Geothermal Heats/Cools Building at Vermont College
The new 80,000-sq-foot Dion Family Student Center and Quad Commons Residential Hall at Saint Michael’s College in Colchester, Vt., is expected to use 77 percent less energy than a comparable new building, based on computer energy models developed by the project’s mechanical engineer, LN Consulting.
The building utilizes geothermal heat pumps to extract heat from the ground as the primary heating source during the winter and reject heat during the summer to meet cooling needs. With a consistent temperature of 55 degrees Fahrenheit, the ground can serve as both a “heat source” and “heat sink” throughout the year, with the system boosting temperatures during the winter using energy-efficient heat pumps to achieve space set-points. This approach is reducing natural gas consumption by 95 percent for the building.
The walls and roof employ rigid foam insulation and efficient windows to provide for natural light while still reducing heat loss. Energy recovery systems are included as part of the ventilation systems to capture remaining heat from exhausted air. Lighting is provided by a mix of natural daylighting, high-efficiency fluorescents, and LEDs, cutting electricity use by 40 percent compared to standard lighting practices.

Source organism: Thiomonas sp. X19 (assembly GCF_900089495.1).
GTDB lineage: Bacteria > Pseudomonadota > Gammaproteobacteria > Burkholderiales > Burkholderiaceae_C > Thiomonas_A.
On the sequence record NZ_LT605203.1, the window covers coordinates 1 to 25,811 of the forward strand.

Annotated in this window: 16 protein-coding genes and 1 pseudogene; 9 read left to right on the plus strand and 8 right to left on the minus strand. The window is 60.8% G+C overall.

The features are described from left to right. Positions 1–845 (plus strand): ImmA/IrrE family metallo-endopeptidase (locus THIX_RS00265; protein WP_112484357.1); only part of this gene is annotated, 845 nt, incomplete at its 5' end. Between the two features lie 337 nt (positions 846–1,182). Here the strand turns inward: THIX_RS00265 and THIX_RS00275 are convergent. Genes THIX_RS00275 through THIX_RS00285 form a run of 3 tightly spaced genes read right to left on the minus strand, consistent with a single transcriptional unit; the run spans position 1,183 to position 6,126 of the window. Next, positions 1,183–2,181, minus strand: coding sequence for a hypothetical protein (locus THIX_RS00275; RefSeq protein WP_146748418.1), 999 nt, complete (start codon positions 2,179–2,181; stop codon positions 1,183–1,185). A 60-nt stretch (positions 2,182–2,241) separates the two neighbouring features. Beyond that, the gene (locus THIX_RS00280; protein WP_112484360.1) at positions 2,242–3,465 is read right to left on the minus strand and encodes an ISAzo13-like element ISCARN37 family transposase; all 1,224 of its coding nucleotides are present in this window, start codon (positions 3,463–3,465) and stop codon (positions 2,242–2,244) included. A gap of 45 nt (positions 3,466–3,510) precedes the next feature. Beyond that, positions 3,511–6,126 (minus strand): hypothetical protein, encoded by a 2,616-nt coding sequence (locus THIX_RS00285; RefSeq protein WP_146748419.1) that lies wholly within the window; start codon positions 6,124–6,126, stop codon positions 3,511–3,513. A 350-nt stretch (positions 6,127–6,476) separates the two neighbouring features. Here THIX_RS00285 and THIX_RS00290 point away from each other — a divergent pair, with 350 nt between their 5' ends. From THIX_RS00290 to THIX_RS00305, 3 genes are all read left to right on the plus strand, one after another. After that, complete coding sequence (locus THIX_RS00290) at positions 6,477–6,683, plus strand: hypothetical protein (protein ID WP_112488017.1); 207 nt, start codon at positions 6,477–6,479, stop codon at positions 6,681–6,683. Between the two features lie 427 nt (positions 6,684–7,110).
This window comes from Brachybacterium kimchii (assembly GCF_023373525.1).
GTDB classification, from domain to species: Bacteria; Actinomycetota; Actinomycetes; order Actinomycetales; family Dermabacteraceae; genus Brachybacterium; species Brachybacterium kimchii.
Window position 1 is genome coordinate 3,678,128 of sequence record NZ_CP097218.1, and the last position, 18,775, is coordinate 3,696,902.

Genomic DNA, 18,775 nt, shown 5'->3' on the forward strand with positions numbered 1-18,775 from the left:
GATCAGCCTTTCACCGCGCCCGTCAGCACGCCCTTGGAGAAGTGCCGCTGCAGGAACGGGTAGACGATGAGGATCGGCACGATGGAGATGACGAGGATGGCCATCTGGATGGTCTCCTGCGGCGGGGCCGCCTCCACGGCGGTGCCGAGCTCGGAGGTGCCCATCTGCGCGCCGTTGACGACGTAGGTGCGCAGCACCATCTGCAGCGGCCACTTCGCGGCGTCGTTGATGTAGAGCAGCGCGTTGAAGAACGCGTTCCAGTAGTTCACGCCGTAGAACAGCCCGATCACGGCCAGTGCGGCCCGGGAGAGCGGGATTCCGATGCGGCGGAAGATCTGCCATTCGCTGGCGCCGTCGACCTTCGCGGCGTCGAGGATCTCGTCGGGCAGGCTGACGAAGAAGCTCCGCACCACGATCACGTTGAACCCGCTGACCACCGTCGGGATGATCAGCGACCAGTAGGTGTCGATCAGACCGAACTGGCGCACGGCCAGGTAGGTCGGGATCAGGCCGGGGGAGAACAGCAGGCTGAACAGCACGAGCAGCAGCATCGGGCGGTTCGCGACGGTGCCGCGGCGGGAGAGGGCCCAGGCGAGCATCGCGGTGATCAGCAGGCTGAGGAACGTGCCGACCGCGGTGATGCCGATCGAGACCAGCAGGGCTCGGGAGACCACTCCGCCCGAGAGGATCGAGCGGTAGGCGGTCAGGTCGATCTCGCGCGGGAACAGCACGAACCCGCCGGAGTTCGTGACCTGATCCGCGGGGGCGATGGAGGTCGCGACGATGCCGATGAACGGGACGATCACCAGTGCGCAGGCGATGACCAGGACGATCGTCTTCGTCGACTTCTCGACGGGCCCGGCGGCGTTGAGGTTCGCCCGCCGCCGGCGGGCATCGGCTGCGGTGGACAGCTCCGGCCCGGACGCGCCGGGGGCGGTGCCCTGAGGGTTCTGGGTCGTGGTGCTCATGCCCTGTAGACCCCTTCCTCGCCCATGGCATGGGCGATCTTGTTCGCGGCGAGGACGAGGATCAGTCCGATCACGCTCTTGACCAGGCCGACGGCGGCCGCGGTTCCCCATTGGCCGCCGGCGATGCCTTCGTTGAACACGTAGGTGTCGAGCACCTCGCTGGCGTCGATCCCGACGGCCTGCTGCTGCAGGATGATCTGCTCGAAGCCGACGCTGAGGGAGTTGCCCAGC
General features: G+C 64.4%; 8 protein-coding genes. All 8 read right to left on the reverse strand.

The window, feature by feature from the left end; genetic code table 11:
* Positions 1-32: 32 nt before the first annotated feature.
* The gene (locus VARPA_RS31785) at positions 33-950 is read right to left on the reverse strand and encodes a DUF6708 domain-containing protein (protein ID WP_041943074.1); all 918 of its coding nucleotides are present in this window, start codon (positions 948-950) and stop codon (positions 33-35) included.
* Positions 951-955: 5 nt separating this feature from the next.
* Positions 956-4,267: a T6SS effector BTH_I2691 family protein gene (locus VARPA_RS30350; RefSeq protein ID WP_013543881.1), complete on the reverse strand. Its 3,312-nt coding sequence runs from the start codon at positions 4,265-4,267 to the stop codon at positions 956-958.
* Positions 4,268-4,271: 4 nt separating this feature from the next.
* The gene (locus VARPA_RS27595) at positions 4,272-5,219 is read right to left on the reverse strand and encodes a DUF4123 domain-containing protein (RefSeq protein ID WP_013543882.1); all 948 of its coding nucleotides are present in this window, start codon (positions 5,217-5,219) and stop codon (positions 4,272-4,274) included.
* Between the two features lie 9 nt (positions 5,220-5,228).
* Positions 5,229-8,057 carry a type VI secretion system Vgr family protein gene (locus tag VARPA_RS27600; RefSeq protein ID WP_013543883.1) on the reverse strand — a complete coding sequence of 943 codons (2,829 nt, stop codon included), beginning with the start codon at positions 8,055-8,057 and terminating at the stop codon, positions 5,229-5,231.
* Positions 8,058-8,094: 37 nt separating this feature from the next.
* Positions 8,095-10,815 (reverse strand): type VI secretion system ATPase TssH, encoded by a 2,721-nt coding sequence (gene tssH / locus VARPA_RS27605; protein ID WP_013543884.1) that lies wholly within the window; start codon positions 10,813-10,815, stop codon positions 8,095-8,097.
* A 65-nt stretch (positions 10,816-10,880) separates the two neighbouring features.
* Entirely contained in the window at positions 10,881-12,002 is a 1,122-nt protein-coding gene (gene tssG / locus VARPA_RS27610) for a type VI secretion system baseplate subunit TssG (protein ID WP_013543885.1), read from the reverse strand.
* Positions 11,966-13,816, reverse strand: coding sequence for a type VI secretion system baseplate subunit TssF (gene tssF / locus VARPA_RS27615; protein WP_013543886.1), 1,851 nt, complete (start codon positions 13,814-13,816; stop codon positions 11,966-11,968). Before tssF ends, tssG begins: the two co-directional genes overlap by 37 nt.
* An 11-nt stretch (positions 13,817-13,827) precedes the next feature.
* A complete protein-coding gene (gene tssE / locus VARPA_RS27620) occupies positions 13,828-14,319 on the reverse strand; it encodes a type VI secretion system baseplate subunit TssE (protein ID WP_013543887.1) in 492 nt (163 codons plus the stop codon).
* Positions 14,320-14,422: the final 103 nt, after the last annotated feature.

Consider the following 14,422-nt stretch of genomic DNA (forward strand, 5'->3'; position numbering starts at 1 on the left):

- Existing Building Technologies Combine for Increased Savings
- How to Use Lean Tools to Cash In On Environmental and Energy Savings
- Sustainability Careers: Unlocking Hidden Employment Potential
- Top 3 Reasons to Calculate Your Environmental Footprint
- Sustainability Reporting for Commercial Real Estate: GRESB
- Six Essential Steps to Drive Effective Energy Management
- Integrating sustainability into your ERM framework
- Building Energy Intelligence
- Essential Guide to Lighting Retrofits and Upgrades
- 2014 Environmental Leader Product and Project Awards
- Cut Costs and Improve Facility Operations with Energy Data
- Energy Procurement Strategies for Winter 2014 and 2015
- Energy Efficiency Requires Engineering Efficiency
- Integrated Building Optimization: A Crucial Convergence of Demand-side and Supply-Side Energy Management Strategies
- Driving Productivity and Profit with Industrial Energy Management